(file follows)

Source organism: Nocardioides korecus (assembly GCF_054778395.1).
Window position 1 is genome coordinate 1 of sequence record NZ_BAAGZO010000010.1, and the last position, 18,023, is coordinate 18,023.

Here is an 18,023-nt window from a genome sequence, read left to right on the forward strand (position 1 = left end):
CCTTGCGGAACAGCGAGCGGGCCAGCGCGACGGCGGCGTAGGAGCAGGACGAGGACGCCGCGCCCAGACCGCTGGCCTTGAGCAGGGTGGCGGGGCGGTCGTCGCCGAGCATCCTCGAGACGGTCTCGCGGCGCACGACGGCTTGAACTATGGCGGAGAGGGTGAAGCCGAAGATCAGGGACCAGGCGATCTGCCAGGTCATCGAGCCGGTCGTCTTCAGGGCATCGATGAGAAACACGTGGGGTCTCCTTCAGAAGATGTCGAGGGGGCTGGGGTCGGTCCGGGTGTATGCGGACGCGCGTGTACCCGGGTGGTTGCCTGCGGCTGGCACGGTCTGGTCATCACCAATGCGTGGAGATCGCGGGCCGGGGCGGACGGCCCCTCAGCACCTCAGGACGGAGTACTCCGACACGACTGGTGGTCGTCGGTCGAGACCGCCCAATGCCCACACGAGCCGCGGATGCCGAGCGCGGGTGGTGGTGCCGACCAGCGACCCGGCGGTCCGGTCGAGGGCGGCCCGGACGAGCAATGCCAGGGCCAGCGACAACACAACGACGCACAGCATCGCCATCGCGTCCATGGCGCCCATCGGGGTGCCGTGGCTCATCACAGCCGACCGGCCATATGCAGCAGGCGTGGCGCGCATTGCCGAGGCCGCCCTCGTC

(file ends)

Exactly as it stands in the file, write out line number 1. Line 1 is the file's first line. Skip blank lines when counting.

Source organism: Nocardioides korecus (assembly GCF_054778395.1).